Today in the lunchroom, a co-worker of mine that I’ve never talked to prior came in and we greeted each other. Quickly after some small-talk she asks “Are you a Taurus or Capricorn?” A bit surprised at her out-of-the-blue question, I responded that no, I am Aeries. Apparently she’s an astrologist in training and is always trying to guess people’s sign. Still wanting to practice, she offered to look up my natal chart–and I agreed.

I think most Christians (least the ones I am mostly familiar with) would have said no thanks to the natal chart reading. I was curious about what it might say–and why not? She’s having fun with it, I didn’t mind, and I was kind of making a friend (or as many Christians would put it “building relationships”). So, she read my natal chart to me. A lot of it was pretty accurate (I’d say there were a few things that were majorly off) but vague. I figure any person has those traits in them to some degree and so naturally nod their heads in agreement when a description of their Zodiac is read. Then there was actually a moment when it got kind of eerily accurate–like no one’s business.

Coincidence? Probably. Yet, I’m just now wondering (sort of thinking out loud) if perhaps there is true science in it (sorry astrologers for the insult). From the traditional Christian perspective, astrology and psychic readings are “not from God”, but as I’m just thinking out loud here….I wonder if the Bible really does condemn it. Weren’t the three wise men astronomers? I’m sure there was some astrology mixed in there–after all, they were from the Orient, where we know astrology has it’s roots. I know it’s a weak link–there is no indication that their practices were ungodly–or Godly.

When I was an undergraduate at the Christian university I attended, my professors and classmates would always discuss the importance of contextualism* for cross-cultural ministry. Everybody pretty much assumed this meant to cultures that were really different from our own and that for some reason it was OK to “tweak” the Bible to make sense on their terms but not OK to do that in the American culture (possibly because we were all egotistic and believed we had the correct Biblical practices already down). Now that the U.S. is where I live indefinitely, I’m seeing the need to contextualize in sub-cultures here just as much as elsewhere.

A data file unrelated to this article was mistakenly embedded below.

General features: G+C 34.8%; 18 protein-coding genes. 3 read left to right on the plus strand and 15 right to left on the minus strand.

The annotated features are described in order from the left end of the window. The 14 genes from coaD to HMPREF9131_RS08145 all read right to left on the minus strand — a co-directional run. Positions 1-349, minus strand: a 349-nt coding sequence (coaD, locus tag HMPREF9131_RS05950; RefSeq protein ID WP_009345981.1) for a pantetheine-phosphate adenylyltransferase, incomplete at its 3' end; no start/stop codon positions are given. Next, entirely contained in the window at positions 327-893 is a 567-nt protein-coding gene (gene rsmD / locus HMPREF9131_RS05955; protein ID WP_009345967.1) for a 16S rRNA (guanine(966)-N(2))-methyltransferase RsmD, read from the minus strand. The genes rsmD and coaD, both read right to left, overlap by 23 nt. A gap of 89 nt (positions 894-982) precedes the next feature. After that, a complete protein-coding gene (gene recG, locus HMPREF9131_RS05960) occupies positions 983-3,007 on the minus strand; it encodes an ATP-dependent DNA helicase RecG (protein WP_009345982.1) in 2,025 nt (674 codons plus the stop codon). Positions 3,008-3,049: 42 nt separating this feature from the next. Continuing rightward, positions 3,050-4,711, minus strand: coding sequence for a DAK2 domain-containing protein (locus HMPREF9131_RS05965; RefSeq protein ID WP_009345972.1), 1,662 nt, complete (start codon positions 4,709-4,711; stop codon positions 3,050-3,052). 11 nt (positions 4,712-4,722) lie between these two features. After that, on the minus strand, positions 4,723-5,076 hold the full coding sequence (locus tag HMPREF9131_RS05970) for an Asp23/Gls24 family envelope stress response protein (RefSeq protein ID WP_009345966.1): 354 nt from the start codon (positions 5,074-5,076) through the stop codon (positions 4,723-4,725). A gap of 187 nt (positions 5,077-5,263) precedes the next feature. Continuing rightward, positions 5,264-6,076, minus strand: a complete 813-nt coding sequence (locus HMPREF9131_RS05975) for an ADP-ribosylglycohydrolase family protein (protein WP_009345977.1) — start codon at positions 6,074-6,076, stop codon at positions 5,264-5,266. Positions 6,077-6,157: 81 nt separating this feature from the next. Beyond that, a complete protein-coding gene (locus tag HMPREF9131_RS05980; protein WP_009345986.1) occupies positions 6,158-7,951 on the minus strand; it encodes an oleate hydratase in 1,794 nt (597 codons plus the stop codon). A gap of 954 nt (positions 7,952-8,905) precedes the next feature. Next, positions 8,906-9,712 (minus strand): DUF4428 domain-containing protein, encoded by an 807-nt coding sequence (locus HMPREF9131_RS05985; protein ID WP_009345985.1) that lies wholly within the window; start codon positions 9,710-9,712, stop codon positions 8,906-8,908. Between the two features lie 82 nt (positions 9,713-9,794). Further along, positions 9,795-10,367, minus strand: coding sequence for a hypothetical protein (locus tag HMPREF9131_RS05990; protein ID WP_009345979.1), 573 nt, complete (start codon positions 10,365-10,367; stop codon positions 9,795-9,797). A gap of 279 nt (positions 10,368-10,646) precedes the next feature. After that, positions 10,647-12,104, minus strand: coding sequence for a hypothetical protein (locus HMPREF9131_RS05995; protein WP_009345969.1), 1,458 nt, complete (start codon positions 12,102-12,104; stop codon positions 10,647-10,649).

So, I’m willing to be flexible when it comes to getting my natal chart read. I’ll listen with respect and interest–heck, I’ll even take some of its advice! I mean, why not–it’s useful.

Still, I’m not easily convinced that astrology is really a tool to unlocking the human personality. It may be useful, but accuracy is important, too. Just like those 10 question personality tests, the description is too vague–could be anybody.

*In missiology, contextualism goes beyond the Wikipedia definition and is further described as a way to make Biblical concepts understandable and practiced in cross-cultures. For example, prayer in other cultures doesn’t have to be done the same way American churches pray–other cultures prefer communal prayer (everyone prays aloud at once) and the more extreme contextualization regarding prayer includes Muslims praying (and performing all the Islam prayer rituals) to “Issa” (Jesus) in spirit.

Advertisements
  1. No trackbacks yet.

Leave a Reply

Fill in your details below or click an icon to log in:

WordPress.com Logo

You are commenting using your WordPress.com account. Log Out / Change )

Twitter picture

You are commenting using your Twitter account. Log Out / Change )

Facebook photo

You are commenting using your Facebook account. Log Out / Change )

Google+ photo

You are commenting using your Google+ account. Log Out / Change )

Connecting to %s

%d bloggers like this: